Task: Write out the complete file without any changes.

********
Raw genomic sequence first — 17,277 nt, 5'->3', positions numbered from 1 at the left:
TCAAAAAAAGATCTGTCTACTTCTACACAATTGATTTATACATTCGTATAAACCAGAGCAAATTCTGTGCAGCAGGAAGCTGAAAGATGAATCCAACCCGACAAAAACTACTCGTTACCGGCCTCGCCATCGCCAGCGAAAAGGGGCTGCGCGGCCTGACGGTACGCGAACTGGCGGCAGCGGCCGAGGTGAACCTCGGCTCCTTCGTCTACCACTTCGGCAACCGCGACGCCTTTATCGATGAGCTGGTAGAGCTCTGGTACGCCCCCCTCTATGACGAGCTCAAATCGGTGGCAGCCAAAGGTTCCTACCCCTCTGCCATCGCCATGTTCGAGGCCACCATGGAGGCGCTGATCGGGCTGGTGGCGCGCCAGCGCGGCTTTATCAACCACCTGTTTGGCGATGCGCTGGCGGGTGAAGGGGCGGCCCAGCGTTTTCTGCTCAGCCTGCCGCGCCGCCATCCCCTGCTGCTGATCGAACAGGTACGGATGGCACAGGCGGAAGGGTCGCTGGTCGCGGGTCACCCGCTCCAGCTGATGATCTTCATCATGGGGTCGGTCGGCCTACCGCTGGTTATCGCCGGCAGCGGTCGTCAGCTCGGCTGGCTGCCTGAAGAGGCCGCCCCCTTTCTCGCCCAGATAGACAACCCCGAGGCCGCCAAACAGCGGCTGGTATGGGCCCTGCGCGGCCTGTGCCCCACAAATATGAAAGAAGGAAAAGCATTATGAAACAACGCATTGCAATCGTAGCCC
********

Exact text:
Raw genomic sequence first — 17,277 nt, 5'->3', positions numbered from 1 at the left:
TCAAAAAAAGATCTGTCTACTTCTACACAATTGATTTATACATTCGTATAAACCAGAGCAAATTCTGTGCAGCAGGAAGCTGAAAGATGAATCCAACCCGACAAAAACTACTCGTTACCGGCCTCGCCATCGCCAGCGAAAAGGGGCTGCGCGGCCTGACGGTACGCGAACTGGCGGCAGCGGCCGAGGTGAACCTCGGCTCCTTCGTCTACCACTTCGGCAACCGCGACGCCTTTATCGATGAGCTGGTAGAGCTCTGGTACGCCCCCCTCTATGACGAGCTCAAATCGGTGGCAGCCAAAGGTTCCTACCCCTCTGCCATCGCCATGTTCGAGGCCACCATGGAGGCGCTGATCGGGCTGGTGGCGCGCCAGCGCGGCTTTATCAACCACCTGTTTGGCGATGCGCTGGCGGGTGAAGGGGCGGCCCAGCGTTTTCTGCTCAGCCTGCCGCGCCGCCATCCCCTGCTGCTGATCGAACAGGTACGGATGGCACAGGCGGAAGGGTCGCTGGTCGCGGGTCACCCGCTCCAGCTGATGATCTTCATCATGGGGTCGGTCGGCCTACCGCTGGTTATCGCCGGCAGCGGTCGTCAGCTCGGCTGGCTGCCTGAAGAGGCCGCCCCCTTTCTCGCCCAGATAGACAACCCCGAGGCCGCCAAACAGCGGCTGGTATGGGCCCTGCGCGGCCTGTGCCCCACAAATATGAAAGAAGGAAAAGCATTATGAAACAACGCATTGCAATCGTAGCCC